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Dead men take no bribes

A while ago, there was a bit of a dust-up about a submarine being named after former president Jimmy Carter. At that point, I came down tentatively in favor of it, in recognition of his honorable service as a nuclear engineer on a submarine. However, a commenter suggested that waiting 25 years after the death of someone before naming anything -- ship, bridge, building, whatever -- in their honor. I said I wouldn't mind that, with a few exceptions (those who died in service to the country, for example).

From the world of fiction, however, we now have an example of just why that might be a good idea.

James Cobb is a damned good writer. He's written four books about the adventures of Amanda Garrett, a naval officer, that are set a few years into the future. They're excellent technothrillers.

The only problem is Amanda Garrett's ship, the first "stealth destroyer." She commands it in the first two books, leaves it in the repair yard for the third, and commands it and a second ship in a task force in the fourth.

As is Naval tradition, the ship is named for a service member who served with some distinction. In this case, the ship is the Cunningham, named for the first Navy pilot to make "ace" (shooting down five enemy aircraft) in Viet Nam. Randy "Duke" Cunningham doesn't make an appearance, per se, but a set of his "wings" insignia are mounted in a frame and given a place of honor on the ship's bridge.

Now, the first book was published back in 1997, when the real "Duke" Cunningham was in his fourth term in Congress. Since then, though, Duke has shown himself to be a hero with feet of clay.

Earlier this year, it was revealed that Cunningham -- a powerful member of the House Armed Services Committee -- had sold his home to a defense contractor, for considerably more than it was worth. That same contractor shortly thereafter received several multi-million-dollar contracts from the Pentagon. Further, it was revealed that Cunningham was living in DC aboard a yacht owned by that contractor rent-free. Also, Cunningham was selling merchandise through a web site, including several items bearing the Congressional Seal -- a violation of federal law.

Cunningham insisted he had done nothing wrong, but announced that he was not going to seek re-election to Congress.

It makes me curious about the next Amanda Garrett novel. All of Cobb's books featuring the USS Cunningham are set in years yet to come, but he wrote them before this scandal broke. So they fall in that quasi-surreal time frame where the scandals are in the book's "past," but hadn't happened when they were written. I wonder how Cobb will handle these developments -- and just how furious he is at the real Duke for messing up some truly excellent novels, and possibly killing a great series.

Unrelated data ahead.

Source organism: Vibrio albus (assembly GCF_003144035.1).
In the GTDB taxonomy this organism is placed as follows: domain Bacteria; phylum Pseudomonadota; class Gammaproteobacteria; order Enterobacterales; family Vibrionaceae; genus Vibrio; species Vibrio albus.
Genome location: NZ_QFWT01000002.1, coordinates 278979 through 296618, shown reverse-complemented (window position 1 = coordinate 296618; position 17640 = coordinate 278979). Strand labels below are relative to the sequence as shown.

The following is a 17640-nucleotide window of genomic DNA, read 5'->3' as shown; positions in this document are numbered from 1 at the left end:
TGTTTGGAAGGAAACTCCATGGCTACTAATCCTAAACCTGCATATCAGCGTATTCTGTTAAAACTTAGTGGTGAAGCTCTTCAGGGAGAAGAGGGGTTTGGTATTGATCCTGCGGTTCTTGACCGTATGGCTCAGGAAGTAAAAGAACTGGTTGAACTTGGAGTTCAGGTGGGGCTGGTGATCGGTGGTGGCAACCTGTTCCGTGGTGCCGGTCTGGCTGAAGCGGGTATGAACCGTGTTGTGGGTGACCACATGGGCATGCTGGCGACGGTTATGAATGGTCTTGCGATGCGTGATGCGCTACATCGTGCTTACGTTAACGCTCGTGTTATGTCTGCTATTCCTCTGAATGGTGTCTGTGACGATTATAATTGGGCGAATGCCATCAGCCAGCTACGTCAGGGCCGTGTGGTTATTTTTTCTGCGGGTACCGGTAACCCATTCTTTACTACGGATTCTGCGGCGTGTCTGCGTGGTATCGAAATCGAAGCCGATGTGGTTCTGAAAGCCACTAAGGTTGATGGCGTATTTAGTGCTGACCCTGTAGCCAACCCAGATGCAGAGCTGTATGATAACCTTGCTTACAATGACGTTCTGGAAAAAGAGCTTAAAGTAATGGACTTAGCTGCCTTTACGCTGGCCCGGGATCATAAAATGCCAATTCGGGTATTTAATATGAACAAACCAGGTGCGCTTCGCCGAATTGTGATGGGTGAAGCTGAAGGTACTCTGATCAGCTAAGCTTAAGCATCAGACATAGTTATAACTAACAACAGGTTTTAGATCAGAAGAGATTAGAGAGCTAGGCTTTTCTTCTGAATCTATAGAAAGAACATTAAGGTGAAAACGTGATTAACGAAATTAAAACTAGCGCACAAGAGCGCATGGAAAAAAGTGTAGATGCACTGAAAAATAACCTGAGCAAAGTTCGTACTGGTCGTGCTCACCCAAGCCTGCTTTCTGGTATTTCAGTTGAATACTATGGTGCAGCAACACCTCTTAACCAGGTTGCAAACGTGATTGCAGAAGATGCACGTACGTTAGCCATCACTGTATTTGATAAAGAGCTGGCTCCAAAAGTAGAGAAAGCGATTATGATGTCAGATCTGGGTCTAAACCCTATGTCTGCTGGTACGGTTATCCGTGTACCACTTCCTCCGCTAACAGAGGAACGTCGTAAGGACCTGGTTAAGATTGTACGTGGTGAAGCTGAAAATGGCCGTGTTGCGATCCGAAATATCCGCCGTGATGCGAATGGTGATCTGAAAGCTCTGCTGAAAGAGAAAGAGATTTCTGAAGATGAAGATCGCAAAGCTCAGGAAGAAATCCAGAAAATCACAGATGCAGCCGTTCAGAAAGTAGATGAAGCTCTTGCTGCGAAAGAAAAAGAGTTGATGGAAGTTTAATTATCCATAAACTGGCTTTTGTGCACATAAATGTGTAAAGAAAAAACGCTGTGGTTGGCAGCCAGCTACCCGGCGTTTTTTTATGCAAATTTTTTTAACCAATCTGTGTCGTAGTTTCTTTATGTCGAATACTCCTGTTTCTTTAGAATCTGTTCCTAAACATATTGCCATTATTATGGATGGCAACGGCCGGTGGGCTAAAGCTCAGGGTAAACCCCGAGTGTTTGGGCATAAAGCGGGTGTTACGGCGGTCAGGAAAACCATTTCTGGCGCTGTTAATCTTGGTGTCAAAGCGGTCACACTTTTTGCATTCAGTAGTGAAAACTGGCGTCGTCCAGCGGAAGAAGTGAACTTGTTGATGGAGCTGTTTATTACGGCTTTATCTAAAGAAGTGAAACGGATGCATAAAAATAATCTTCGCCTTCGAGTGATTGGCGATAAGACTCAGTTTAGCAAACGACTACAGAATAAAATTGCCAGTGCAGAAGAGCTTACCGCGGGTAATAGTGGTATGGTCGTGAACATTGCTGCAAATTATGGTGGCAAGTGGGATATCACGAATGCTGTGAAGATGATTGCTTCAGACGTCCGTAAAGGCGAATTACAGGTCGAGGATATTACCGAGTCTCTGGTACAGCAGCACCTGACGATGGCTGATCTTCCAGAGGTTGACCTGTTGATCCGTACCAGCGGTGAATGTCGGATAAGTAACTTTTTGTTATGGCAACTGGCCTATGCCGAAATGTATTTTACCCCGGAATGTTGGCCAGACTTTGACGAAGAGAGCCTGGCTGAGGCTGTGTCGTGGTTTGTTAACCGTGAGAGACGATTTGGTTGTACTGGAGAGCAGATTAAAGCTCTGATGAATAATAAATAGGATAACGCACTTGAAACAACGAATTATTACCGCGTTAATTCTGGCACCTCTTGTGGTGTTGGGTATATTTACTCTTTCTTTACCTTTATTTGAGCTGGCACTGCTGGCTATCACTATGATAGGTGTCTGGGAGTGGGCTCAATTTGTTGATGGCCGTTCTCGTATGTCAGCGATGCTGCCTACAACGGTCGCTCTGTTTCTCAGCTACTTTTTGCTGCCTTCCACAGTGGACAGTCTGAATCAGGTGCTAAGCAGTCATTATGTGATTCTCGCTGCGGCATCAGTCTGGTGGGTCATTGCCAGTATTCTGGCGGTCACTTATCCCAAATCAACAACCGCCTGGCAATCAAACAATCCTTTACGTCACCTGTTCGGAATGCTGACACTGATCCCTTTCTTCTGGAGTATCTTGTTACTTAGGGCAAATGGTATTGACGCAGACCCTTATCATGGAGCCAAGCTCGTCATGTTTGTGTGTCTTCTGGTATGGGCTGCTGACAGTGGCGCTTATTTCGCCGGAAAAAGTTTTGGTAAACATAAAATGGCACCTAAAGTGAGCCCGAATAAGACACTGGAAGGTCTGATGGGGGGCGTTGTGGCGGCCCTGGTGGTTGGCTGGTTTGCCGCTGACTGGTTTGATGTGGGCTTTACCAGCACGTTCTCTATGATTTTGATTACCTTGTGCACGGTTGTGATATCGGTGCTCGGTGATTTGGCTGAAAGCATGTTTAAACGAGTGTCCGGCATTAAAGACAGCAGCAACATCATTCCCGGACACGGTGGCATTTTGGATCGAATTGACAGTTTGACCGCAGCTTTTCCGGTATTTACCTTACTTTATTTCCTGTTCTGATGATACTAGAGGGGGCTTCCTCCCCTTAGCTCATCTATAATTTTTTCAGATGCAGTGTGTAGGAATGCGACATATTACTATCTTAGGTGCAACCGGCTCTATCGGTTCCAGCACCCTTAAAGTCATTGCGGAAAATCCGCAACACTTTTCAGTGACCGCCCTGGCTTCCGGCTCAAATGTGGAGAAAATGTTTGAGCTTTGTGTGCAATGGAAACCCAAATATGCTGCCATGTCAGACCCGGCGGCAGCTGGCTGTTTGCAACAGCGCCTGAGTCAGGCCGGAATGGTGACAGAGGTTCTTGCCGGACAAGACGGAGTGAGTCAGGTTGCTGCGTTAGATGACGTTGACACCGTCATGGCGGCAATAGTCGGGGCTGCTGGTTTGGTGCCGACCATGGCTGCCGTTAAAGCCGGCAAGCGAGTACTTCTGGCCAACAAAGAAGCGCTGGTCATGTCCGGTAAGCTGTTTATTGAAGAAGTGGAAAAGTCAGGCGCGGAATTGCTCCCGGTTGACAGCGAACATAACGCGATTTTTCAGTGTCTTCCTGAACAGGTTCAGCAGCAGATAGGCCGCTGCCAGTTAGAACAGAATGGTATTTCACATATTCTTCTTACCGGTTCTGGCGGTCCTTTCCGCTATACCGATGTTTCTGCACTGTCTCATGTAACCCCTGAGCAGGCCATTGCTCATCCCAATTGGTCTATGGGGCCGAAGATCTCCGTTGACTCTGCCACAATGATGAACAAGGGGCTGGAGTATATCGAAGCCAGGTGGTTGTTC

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Comments (8)

Yeah that is a really inter... (Below threshold)

Yeah that is a really interesting problem.

Maybe the new books will just take place on a different ship ? :)

funny though, you really run risks then picking things based on real people for your book. Particularly if they are alive.

R2000
Bathroom Review

and then there are those of... (Below threshold)
trekker:

and then there are those of us who read such novels, and enjoy them for what they represent. Hypothetical possiblities in an alternate reality. Personally I was more impressed with the idea of a woman being in command of a destroyer, I am a firm believer in how genders don't negate the ability to be either agressive.. or protective. Fathers can protect their children and Mothers can beat the crap out of jerks.

And perhaps in the future, they learn that the real cunningham was a war hero and the one in rea life is somehow his evil counterpart from the startrek universe.

Hate to say this but Admira... (Below threshold)
JAT0:

Hate to say this but Admiral Hyman Rickover fired Jimmy Carter after his interview. Rickover had a habit of interviewing all officers assigned to Nuclear submarines - Jimmy failed his interview. Therefore is naval career was all but over.

Later, when the tried to fire Rickover, he was said to have told Carter that he'd still fire him. I think that Carter was president of the Senate at the time>

I would be very reticent to... (Below threshold)
opine6:

I would be very reticent to serve on a ship named after Carter. It is sure to sink, or at a mimimum, to go down in ignominy. Like Carter, himself.

<a href="http://theunitedam... (Below threshold)
TB:
JATO, Jimmy Carter never se... (Below threshold)

JATO, Jimmy Carter never served in the U.S. Senate. He was governor of Georgia before he was President.

The big difference between ... (Below threshold)
j.pickens:

The big difference between a USS Cunningham and a USS Jimmy Carter is that a ship named after the former would be named to commemorate a true military hero who subsequently had some non-military ethical problems. In the latter case, the Carter is named to commemorate a US President who served in a peacetime Navy with no great military accomplishments. Therefore, a USS Cunningham is still a very real possibility, and those who would serve on her would be justifiably proud of the ship's namesake. Now as for the Presidential accomplishments of the Carter's namesake, the sailors will be forever ashamed.

Why wait until 25 years aft... (Below threshold)
Omni:

Why wait until 25 years after their death, so that most of the people who knew and loved the great man, and would most strongly support and take pride in the naming, would be DEAD?




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